October 6, 2021

Islamic art history: the Umayyad dynasty

Islamic art history: the Umayyad dynasty
The Umayyad mosque taken by T Foz on Unsplash

Following the death of the prophet Mohammad (632), four caliphs (successors) took part in the spread of Islam. However, after the 4th caliph, Ali ibn Abi Talib, passed away in 661, Mu’awiya (governor of Syria) seized power and established the Umayyad dynasty with Damascus as its capital.

The first years following the demise of Prophet Muhammad were, obviously, developmental for the religion and its fine art since mosques and Qur’ans (holy book) were necessary to pass on the word of God. In fact, the first artistic projects focused on making beautiful ornamented mosques and writing the Qur’an in calligraphy.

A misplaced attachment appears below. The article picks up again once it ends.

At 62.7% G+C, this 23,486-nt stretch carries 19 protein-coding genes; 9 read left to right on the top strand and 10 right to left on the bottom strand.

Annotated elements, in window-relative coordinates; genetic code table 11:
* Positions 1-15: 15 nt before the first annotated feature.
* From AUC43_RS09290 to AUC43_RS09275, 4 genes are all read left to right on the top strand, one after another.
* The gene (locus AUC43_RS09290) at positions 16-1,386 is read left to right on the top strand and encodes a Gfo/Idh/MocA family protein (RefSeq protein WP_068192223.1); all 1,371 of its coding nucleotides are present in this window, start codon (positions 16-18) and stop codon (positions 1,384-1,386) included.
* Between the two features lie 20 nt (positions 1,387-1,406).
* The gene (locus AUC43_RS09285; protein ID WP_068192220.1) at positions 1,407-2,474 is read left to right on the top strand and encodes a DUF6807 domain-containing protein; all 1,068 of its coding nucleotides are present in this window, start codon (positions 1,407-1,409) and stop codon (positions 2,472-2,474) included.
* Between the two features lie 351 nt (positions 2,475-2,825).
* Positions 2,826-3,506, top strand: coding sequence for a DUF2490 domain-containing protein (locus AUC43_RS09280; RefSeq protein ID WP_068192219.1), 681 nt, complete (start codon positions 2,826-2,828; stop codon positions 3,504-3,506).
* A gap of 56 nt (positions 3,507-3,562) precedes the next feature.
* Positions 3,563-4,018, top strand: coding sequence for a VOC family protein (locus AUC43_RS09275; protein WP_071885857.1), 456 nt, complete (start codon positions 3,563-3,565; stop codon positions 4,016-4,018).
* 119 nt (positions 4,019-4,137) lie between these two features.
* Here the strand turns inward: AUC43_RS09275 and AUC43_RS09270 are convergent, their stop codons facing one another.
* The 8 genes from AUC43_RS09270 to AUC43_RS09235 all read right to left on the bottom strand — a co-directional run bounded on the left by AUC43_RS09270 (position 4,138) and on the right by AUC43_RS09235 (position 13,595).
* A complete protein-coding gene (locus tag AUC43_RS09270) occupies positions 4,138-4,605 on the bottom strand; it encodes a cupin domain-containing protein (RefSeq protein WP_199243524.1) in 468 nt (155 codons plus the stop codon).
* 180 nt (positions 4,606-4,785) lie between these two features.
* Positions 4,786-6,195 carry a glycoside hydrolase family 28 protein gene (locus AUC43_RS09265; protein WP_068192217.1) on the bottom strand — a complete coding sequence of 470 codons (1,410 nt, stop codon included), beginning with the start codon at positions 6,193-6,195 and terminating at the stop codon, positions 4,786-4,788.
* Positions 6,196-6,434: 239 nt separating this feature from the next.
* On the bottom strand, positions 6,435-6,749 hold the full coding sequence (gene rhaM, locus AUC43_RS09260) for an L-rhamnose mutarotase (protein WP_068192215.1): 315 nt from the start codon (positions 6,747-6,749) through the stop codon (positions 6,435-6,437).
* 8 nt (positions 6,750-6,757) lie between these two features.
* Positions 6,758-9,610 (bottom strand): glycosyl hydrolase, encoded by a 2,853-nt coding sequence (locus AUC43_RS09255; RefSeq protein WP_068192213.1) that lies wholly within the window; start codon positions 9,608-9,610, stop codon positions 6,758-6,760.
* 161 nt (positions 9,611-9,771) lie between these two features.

The early works of Islamic art contained various elements from Sassanian, Byzantine, Syrian arts, and others. Islam was still considered to be a new religion. Therefore, Islamic art still didn’t have any defined characteristics, which led it to get inspired by other arts’ elements.

These components can be found in the earliest work from the Umayyad dynasty, the most notable of which is the Dome of the Rock. This dazzling landmark joins Coptic, Sassanian, and Byzantine components in order to create a masterpiece.

The Umayyad dynasty was able to produce some remarkable artistic pieces. However, a new phase in the development of Islamic art started after the Abbasids overthrew the Umayyad in the year 750.


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